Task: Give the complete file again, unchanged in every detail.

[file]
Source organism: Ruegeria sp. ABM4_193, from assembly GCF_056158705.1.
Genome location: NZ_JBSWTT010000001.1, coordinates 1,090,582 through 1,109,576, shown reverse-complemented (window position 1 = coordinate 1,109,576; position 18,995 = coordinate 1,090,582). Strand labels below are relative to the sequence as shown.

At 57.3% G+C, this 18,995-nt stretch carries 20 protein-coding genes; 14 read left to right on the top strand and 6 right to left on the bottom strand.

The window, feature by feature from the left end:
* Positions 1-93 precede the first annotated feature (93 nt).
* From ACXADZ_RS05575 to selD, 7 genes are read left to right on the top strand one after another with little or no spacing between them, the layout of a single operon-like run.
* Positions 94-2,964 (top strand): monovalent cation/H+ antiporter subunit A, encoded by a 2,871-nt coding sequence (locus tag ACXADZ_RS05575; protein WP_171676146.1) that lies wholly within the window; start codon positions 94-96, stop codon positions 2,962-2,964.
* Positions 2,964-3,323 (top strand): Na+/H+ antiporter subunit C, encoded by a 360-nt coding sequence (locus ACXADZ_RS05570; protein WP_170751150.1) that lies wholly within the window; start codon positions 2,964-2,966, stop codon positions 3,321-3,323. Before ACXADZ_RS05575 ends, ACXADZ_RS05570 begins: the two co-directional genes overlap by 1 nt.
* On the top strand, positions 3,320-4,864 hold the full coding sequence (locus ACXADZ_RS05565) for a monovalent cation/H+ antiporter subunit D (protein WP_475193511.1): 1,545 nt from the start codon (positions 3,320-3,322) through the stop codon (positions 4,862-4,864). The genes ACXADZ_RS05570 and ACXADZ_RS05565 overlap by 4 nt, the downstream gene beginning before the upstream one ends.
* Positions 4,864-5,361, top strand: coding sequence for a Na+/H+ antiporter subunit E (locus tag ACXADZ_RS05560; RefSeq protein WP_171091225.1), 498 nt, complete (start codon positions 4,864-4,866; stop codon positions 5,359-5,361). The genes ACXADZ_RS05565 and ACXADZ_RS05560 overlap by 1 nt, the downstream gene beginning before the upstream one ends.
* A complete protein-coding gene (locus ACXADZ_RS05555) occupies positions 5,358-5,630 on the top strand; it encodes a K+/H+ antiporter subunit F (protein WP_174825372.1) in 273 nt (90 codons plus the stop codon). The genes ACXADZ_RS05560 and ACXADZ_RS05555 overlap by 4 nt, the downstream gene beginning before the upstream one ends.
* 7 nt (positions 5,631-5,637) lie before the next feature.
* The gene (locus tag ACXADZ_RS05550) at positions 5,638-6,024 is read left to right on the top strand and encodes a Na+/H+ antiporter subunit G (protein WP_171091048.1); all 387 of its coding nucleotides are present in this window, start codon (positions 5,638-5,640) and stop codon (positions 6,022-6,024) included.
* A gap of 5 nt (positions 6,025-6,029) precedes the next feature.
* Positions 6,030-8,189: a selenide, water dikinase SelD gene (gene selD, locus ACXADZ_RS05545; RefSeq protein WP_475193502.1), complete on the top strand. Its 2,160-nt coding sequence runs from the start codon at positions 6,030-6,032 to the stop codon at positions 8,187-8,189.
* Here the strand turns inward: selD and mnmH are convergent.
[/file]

Source organism: Ruegeria sp. ABM4_193, from assembly GCF_056158705.1.
Genome location: NZ_JBSWTT010000001.1, coordinates 1,090,582 through 1,109,576, shown reverse-complemented (window position 1 = coordinate 1,109,576; position 18,995 = coordinate 1,090,582). Strand labels below are relative to the sequence as shown.

At 57.3% G+C, this 18,995-nt stretch carries 20 protein-coding genes; 14 read left to right on the top strand and 6 right to left on the bottom strand.

The window, feature by feature from the left end:
* Positions 1-93 precede the first annotated feature (93 nt).
* From ACXADZ_RS05575 to selD, 7 genes are read left to right on the top strand one after another with little or no spacing between them, the layout of a single operon-like run.
* Positions 94-2,964 (top strand): monovalent cation/H+ antiporter subunit A, encoded by a 2,871-nt coding sequence (locus tag ACXADZ_RS05575; protein WP_171676146.1) that lies wholly within the window; start codon positions 94-96, stop codon positions 2,962-2,964.
* Positions 2,964-3,323 (top strand): Na+/H+ antiporter subunit C, encoded by a 360-nt coding sequence (locus ACXADZ_RS05570; protein WP_170751150.1) that lies wholly within the window; start codon positions 2,964-2,966, stop codon positions 3,321-3,323. Before ACXADZ_RS05575 ends, ACXADZ_RS05570 begins: the two co-directional genes overlap by 1 nt.
* On the top strand, positions 3,320-4,864 hold the full coding sequence (locus ACXADZ_RS05565) for a monovalent cation/H+ antiporter subunit D (protein WP_475193511.1): 1,545 nt from the start codon (positions 3,320-3,322) through the stop codon (positions 4,862-4,864). The genes ACXADZ_RS05570 and ACXADZ_RS05565 overlap by 4 nt, the downstream gene beginning before the upstream one ends.
* Positions 4,864-5,361, top strand: coding sequence for a Na+/H+ antiporter subunit E (locus tag ACXADZ_RS05560; RefSeq protein WP_171091225.1), 498 nt, complete (start codon positions 4,864-4,866; stop codon positions 5,359-5,361). The genes ACXADZ_RS05565 and ACXADZ_RS05560 overlap by 1 nt, the downstream gene beginning before the upstream one ends.
* A complete protein-coding gene (locus ACXADZ_RS05555) occupies positions 5,358-5,630 on the top strand; it encodes a K+/H+ antiporter subunit F (protein WP_174825372.1) in 273 nt (90 codons plus the stop codon). The genes ACXADZ_RS05560 and ACXADZ_RS05555 overlap by 4 nt, the downstream gene beginning before the upstream one ends.
* 7 nt (positions 5,631-5,637) lie before the next feature.
* The gene (locus tag ACXADZ_RS05550) at positions 5,638-6,024 is read left to right on the top strand and encodes a Na+/H+ antiporter subunit G (protein WP_171091048.1); all 387 of its coding nucleotides are present in this window, start codon (positions 5,638-5,640) and stop codon (positions 6,022-6,024) included.
* A gap of 5 nt (positions 6,025-6,029) precedes the next feature.
* Positions 6,030-8,189: a selenide, water dikinase SelD gene (gene selD, locus ACXADZ_RS05545; RefSeq protein WP_475193502.1), complete on the top strand. Its 2,160-nt coding sequence runs from the start codon at positions 6,030-6,032 to the stop codon at positions 8,187-8,189.
* Here the strand turns inward: selD and mnmH are convergent.